After all, it's set in a city and focused on the gritty emergence of the Rebel Alliance rather than the deserts and vast landscapes of the other two shows. But why is it so different from previous Star Wars shows?
The answer is practical FX.
While other shows have relied on StageCraft to immerse the actors in sets that appear real, showrunner Tony Gilroy chose to create a physical set to help bring Andor to life. But this is not just any set. We're talking about a full-sized city big enough for actor Adria Arjona (Bix Caleen) to get "lost in it."
From the outset, Gilroy was determined to create a very real vibe for the show that gives it an edgy look not seen or needed on previous shows. Sure, some viewers found the first two episodes of Andor a little slow and lacking in action but they were vital in setting the scene and drawing us into the world of Cassian Andor and his contemporaries.
No doubt some eyebrows were raised when Gilroy first suggested going back to reality with the set of this series. After all, since 1977, Star Wars has been synonymous with ground-breaking cinematography and VFX. But anyone who questioned that decision must now be eating their words.
As the modern alternative to the green screen, StageCraft has been a revelation in filmmaking and a major feather in the cap of the Star Wars franchise over recent years. So, it was a brave choice to ditch it in favor of a more traditional approach to set creation.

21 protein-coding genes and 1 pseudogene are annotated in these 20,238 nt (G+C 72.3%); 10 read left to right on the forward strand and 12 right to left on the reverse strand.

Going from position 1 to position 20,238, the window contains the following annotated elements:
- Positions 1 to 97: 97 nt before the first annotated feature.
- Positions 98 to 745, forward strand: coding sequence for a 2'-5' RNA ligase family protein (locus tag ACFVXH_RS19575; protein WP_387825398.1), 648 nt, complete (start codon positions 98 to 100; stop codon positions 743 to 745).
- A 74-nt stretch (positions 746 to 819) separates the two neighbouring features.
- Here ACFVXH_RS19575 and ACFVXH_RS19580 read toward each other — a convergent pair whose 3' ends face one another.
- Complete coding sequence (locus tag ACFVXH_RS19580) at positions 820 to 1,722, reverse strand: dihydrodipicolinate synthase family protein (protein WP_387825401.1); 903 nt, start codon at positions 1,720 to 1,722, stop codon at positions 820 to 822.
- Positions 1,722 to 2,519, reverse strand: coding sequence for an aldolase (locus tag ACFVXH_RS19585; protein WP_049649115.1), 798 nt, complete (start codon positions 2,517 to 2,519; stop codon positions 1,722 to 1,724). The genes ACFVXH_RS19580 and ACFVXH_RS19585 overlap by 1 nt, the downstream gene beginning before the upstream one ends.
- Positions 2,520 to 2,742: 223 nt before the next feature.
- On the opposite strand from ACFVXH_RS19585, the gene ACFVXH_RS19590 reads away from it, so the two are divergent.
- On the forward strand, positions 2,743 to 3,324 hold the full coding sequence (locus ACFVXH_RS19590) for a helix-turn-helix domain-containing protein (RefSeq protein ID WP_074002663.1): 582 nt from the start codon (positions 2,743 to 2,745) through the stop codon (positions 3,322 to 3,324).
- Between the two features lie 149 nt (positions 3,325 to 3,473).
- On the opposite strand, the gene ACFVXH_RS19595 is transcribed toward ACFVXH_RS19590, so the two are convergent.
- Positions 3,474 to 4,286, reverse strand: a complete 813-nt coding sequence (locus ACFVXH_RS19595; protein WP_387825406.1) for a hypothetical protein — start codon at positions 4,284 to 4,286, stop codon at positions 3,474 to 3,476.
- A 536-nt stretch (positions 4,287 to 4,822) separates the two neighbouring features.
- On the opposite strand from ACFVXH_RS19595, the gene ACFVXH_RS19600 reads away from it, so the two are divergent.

But for viewers to get under the skin of Andor and feel what Cassian and his brothers in arms felt, it was essential that they were first of all led into the world those characters inhabit. This is Star Wars with a difference. You could argue that Gilroy's aim was to remove the physical distance between the viewer and the galaxy far, far away. And the only way to do that was to make Andor look and feel very different from the previous series – and in some ways relatable to viewers regardless of whether they're seasoned Star Wars fans or complete novices.
And it certainly does. There is a roughness to the set that depicts a world on the brink of rebellion and that could never have looked quite so raw had it been created using special effects. This was a genius stroke by Gilroy – one that sets Andor apart from other Star Wars shows and elevates it to the best-looking show so far, not in spite of the imagery, but because of it.